My Low-Res DIY Doctor Who Video Collection

Yesterday’s announcement of the new Season 10 Doctor Who Blu-Ray set has me reminiscing about my homemade Doctor Who tape collection from the eighties. Jon Pertwee episodes at better than broadcast-quality! If you’d told me we’d have this some day, my teenage brain would have exploded.

We didn’t have the Internet! And the BBC hadn’t started issuing official Doctor Who tapes yet. So I survived on my own shady, low-res off-the air recordings. Luckily, my family hardly ever touched the VCR. So I took it over. I knew how to program it and I could bend it to my will. I wasn’t Omega or The Master, but I was dead-set, I was driven.

We lived in San Francisco and the only Doctor Who station in the area was KTEH, down the road in San Jose. Monday through Friday, I’d record the ongoing run of Hartnell, Troughton, or Pertwee, episode by episode. On Saturday nights, we’d get a full story from another Doctor’s run, at 11:30pm. I’d stay up late, watch it live, but also hit Record, so I could add another story to the collection.

The picture quality was appalling. Even though Viacom cable carried the KTEH feed in their channel lineup, the signal was weak. I still don’t know why! This was cable TV, after all. But I remember all of the times an episode would break up into snow or rainbow bands or ghostly double exposures.

Thankfully, this didn’t happen every night. Sometimes the picture was clear. I’d cross my fingers and pray that I’d get a decent image on the tape. Now consider this: I recorded most of the series on bottom-of-the-barrel EP mode, which let you fit six hours of content on a single tape. That’s a lot of Doctor Who. But all of it was low-res, grainy, and full of tape hiss.

Still, I wanted a collection of my own, something to keep and showcase. So I spent a good chunk of my allowance on blank tapes and plastic storage cases, the kind they used to put your tape rentals in.

My cases were black and had plastic sleeves on the front, perfect for tucking in some artwork. I would pillage the Doctor Who books and magazines I owned, which consisted mainly of John Peel’s Files Magazine episode guides or Peter Haining coffee table books like Doctor Who: A Celebration. I’d hunt down the best black and white stills, photocopy them at the S.F. State Library down the block, then trim them down to just the right size. Rule of thumb: the image had to relate to the season.

Every once in a while I’d hit a milestone story and I’d make an exception. The story would get its own tape, recorded in high-quality SP mode. At this speed, you could only fit two hours on the tape, perfect for four-parters. Regeneration stories and multi-Doctor adventures always got special treatment–episodes like “The Three Doctors,” “Logopolis” and “The Caves of Androzani.”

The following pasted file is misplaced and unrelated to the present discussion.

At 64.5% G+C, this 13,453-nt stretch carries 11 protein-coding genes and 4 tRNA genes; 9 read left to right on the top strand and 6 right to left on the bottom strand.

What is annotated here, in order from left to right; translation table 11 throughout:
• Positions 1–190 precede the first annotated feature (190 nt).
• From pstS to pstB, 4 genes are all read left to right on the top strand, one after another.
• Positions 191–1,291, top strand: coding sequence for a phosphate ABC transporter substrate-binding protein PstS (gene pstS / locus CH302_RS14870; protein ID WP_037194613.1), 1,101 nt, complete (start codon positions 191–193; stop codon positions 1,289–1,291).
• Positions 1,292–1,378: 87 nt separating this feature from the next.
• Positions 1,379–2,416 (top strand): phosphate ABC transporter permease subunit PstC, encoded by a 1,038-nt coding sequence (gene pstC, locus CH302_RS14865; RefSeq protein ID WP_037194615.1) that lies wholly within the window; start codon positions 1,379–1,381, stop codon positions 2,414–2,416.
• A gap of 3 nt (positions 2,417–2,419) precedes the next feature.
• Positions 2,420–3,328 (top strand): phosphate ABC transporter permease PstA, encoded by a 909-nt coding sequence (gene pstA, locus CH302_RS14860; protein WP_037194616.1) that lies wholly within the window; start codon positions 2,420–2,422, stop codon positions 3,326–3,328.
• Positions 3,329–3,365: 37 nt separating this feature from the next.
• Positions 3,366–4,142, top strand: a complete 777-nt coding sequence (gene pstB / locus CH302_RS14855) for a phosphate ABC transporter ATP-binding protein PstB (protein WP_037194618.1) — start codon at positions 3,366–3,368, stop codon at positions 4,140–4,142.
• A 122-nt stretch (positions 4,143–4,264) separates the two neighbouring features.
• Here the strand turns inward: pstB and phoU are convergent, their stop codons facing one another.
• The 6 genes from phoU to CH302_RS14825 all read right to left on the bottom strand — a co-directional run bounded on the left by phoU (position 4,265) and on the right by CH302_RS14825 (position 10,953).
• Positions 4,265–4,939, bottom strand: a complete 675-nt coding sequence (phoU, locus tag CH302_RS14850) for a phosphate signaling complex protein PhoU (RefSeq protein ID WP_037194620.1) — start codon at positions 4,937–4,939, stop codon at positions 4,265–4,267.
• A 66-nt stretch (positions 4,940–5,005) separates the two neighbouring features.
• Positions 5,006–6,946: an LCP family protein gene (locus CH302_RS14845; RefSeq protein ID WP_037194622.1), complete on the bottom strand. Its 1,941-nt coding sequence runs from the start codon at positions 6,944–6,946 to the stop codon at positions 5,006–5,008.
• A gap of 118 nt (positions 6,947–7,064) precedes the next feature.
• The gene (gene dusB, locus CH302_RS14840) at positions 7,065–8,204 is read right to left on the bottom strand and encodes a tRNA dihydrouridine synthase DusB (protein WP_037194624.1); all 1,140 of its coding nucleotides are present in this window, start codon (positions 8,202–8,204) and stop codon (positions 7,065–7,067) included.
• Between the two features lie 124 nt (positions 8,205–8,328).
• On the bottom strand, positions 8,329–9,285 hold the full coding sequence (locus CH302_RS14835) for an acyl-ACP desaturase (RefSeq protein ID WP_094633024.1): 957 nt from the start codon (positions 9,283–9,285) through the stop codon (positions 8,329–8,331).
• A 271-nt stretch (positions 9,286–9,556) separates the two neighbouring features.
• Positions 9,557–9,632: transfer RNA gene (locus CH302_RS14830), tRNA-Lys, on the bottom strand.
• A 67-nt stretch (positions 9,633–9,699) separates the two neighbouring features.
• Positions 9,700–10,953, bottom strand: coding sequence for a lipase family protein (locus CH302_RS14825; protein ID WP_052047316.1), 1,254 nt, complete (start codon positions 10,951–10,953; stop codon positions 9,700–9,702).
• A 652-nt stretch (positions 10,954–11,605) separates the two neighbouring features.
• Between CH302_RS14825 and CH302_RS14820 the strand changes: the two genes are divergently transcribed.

And then I had to display them! All of those black tapes, neatly assembled on my shelves, numbered and labeled. There must have been fifty of them, at least. They moved around with me for years. Got left behind in closets when I went off to college in San Diego. Came out again when I graduated. Moved across the country to my in-laws garage in Virginia when we spent two years in a fifth-floor walk-up in New York City.

I don’t have them anymore. My last VHS player died seven or eight years ago. I waited a while before I felt ready to dump this whole collection in the trash. Then one weekend, I was frantically packing to move out of my Austin apartment, and there was so much left to sort and pack and throw away. My DIY Doctor Who tapes went into the dumpster. I haven’t really given them a second thought till now.

Like a lot of you, I still love the experience of collecting physical media. I love the boxes and the artwork. I love the way they look on the shelves. The picture quality on the new Blu-Ray sets is superb, especially when I think about what I had to deal with for so long just to watch my favorite show. And the special features! Who knew we’d have a team of producer-fans lovingly assembling behind-the-scenes interviews and crafting offbeat documentaries.

I still love the ingenuity and determination of the collector-kid I used to be. A part of me even wishes I hadn’t thrown away all of those tapes. But I like this new era of collecting, too. No more static or rainbows or tape dropout for me.